As Californians, we have some of the most beautiful natural landscapes on the planet, and it’s easy to enjoy the outdoors at a local park or beach year-round.
In addition to the dangers of secondhand smoke, many cigarette butts are left behind in parks and on beaches, posing a threat to children, wildlife and the environment.1 In fact, more cigarette butts are collected than any other type of litter including plastic straws!2
Thankfully, more and more of these lands are protected. California law bans smoking or vaping at playgrounds, tot lot sandbox areas, or youth sporting events in public parks to protect children from secondhand smoke and vapor. This state law also bans the disposal of cigarette butts or other tobacco-related waste within 25 feet of playgrounds or tot lot sandbox areas.3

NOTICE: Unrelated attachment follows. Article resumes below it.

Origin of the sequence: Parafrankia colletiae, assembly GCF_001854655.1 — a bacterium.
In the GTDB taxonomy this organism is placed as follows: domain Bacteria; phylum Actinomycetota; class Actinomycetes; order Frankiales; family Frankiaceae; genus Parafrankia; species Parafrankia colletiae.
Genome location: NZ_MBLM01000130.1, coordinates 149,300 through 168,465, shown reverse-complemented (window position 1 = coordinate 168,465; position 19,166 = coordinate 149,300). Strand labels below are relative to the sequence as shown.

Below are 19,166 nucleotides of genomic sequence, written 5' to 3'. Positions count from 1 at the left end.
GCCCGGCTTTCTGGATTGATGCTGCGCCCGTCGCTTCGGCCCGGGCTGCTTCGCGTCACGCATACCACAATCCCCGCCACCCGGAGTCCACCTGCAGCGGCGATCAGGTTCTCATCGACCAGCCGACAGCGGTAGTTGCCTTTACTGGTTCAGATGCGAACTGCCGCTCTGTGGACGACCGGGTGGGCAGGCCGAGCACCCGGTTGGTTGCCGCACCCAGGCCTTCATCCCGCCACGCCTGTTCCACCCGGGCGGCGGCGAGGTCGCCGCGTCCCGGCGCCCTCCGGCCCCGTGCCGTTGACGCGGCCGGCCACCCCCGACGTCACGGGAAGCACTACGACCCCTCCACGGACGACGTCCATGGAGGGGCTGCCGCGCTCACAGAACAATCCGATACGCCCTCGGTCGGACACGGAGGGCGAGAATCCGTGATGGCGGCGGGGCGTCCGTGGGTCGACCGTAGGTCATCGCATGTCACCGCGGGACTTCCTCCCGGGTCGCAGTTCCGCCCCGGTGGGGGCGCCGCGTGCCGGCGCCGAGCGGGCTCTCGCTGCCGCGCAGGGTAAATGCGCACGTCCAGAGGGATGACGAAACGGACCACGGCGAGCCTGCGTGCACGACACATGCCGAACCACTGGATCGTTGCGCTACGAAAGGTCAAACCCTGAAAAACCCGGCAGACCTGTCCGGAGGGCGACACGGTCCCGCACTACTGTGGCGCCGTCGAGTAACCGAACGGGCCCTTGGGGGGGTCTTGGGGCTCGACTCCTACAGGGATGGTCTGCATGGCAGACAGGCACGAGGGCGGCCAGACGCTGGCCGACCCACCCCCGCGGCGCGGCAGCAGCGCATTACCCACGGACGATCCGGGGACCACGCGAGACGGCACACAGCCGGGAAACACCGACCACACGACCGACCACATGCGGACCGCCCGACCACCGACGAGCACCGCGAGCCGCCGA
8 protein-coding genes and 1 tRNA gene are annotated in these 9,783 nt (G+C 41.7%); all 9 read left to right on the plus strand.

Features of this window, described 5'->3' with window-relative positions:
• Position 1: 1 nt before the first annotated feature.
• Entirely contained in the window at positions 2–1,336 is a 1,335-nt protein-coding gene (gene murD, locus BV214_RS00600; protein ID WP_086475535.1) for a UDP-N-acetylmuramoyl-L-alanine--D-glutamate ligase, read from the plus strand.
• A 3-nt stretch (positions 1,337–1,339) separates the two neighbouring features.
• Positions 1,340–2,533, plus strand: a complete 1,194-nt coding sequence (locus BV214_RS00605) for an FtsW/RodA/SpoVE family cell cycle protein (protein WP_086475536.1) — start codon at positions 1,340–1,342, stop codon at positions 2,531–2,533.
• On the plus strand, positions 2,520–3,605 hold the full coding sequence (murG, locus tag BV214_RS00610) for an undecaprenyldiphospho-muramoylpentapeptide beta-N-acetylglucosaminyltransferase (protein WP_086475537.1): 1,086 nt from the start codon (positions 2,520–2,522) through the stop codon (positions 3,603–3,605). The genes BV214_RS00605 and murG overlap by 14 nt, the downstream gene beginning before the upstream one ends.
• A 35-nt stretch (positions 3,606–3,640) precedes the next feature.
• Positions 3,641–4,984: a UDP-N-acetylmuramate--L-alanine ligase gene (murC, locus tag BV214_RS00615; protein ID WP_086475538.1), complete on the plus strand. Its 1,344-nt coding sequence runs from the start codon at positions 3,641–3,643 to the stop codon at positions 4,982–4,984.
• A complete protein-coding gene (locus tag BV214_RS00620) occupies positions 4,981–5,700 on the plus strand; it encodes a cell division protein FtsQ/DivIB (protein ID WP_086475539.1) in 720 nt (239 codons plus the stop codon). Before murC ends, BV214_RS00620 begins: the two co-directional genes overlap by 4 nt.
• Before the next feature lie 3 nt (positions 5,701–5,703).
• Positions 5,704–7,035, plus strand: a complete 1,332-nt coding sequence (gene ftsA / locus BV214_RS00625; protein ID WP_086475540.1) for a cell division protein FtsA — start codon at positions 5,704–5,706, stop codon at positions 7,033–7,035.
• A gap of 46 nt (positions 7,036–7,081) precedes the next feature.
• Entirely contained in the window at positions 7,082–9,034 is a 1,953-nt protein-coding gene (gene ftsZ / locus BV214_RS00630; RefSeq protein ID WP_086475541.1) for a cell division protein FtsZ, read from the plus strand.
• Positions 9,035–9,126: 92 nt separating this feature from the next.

And, a growing number of cities and counties have created completely smoke-free outdoor spaces. More than 60 cities along the California coast have designated their local beaches as smoke-free,4 and more than 200 cities and counties have established smoke-free park laws5. But, there is still a lot of room for improvement to be made locally, and smoking is still allowed in national parks and California state beaches and parks.
You can find out where your local smoke-free parks and beaches are:
Learn more about how toxic cigarette litter harms our environment.
If your local outdoor spaces aren’t smoke-free, talk to your local community leaders about considering a new policy.